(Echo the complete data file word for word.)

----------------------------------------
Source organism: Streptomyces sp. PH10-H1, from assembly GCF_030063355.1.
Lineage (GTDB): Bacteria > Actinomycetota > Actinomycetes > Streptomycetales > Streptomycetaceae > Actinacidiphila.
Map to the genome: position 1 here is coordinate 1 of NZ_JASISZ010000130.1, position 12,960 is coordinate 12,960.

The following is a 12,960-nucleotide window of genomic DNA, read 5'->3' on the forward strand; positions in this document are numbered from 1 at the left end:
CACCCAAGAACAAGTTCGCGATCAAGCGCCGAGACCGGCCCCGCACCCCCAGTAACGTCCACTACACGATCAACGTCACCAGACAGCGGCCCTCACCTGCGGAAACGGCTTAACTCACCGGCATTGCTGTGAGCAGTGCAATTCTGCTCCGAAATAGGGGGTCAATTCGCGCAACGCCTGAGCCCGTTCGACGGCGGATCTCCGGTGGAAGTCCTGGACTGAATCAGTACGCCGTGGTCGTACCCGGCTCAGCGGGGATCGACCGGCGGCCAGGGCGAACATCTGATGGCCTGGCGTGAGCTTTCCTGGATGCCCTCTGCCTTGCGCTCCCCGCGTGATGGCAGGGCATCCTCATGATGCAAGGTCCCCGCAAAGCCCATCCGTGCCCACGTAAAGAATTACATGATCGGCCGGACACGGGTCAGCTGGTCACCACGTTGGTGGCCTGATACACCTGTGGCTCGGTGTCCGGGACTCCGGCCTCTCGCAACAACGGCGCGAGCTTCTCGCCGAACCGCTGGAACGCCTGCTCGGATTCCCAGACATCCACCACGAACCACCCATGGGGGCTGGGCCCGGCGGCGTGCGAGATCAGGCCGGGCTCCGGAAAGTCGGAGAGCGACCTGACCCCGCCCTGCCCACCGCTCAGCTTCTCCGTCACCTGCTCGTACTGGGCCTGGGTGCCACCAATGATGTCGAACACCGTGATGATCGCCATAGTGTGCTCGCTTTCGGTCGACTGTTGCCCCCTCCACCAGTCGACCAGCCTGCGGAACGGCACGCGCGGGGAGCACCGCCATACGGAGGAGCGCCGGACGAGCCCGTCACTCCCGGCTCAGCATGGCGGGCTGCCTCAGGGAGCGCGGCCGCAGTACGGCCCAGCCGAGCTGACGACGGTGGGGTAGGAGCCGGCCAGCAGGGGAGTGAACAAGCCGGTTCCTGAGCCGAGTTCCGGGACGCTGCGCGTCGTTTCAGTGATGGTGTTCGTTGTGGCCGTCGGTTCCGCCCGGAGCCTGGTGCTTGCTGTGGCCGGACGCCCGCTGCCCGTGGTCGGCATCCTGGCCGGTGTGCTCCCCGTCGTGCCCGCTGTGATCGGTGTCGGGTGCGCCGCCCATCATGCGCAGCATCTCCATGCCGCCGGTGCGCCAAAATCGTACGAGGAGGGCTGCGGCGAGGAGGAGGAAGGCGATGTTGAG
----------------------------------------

Source organism: Streptomyces sp. PH10-H1, from assembly GCF_030063355.1.
Lineage (GTDB): Bacteria > Actinomycetota > Actinomycetes > Streptomycetales > Streptomycetaceae > Actinacidiphila.
Map to the genome: position 1 here is coordinate 1 of NZ_JASISZ010000130.1, position 12,960 is coordinate 12,960.

The following is a 12,960-nucleotide window of genomic DNA, read 5'->3' on the forward strand; positions in this document are numbered from 1 at the left end:
CACCCAAGAACAAGTTCGCGATCAAGCGCCGAGACCGGCCCCGCACCCCCAGTAACGTCCACTACACGATCAACGTCACCAGACAGCGGCCCTCACCTGCGGAAACGGCTTAACTCACCGGCATTGCTGTGAGCAGTGCAATTCTGCTCCGAAATAGGGGGTCAATTCGCGCAACGCCTGAGCCCGTTCGACGGCGGATCTCCGGTGGAAGTCCTGGACTGAATCAGTACGCCGTGGTCGTACCCGGCTCAGCGGGGATCGACCGGCGGCCAGGGCGAACATCTGATGGCCTGGCGTGAGCTTTCCTGGATGCCCTCTGCCTTGCGCTCCCCGCGTGATGGCAGGGCATCCTCATGATGCAAGGTCCCCGCAAAGCCCATCCGTGCCCACGTAAAGAATTACATGATCGGCCGGACACGGGTCAGCTGGTCACCACGTTGGTGGCCTGATACACCTGTGGCTCGGTGTCCGGGACTCCGGCCTCTCGCAACAACGGCGCGAGCTTCTCGCCGAACCGCTGGAACGCCTGCTCGGATTCCCAGACATCCACCACGAACCACCCATGGGGGCTGGGCCCGGCGGCGTGCGAGATCAGGCCGGGCTCCGGAAAGTCGGAGAGCGACCTGACCCCGCCCTGCCCACCGCTCAGCTTCTCCGTCACCTGCTCGTACTGGGCCTGGGTGCCACCAATGATGTCGAACACCGTGATGATCGCCATAGTGTGCTCGCTTTCGGTCGACTGTTGCCCCCTCCACCAGTCGACCAGCCTGCGGAACGGCACGCGCGGGGAGCACCGCCATACGGAGGAGCGCCGGACGAGCCCGTCACTCCCGGCTCAGCATGGCGGGCTGCCTCAGGGAGCGCGGCCGCAGTACGGCCCAGCCGAGCTGACGACGGTGGGGTAGGAGCCGGCCAGCAGGGGAGTGAACAAGCCGGTTCCTGAGCCGAGTTCCGGGACGCTGCGCGTCGTTTCAGTGATGGTGTTCGTTGTGGCCGTCGGTTCCGCCCGGAGCCTGGTGCTTGCTGTGGCCGGACGCCCGCTGCCCGTGGTCGGCATCCTGGCCGGTGTGCTCCCCGTCGTGCCCGCTGTGATCGGTGTCGGGTGCGCCGCCCATCATGCGCAGCATCTCCATGCCGCCGGTGCGCCAAAATCGTACGAGGAGGGCTGCGGCGAGGAGGAGGAAGGCGATGTTGAG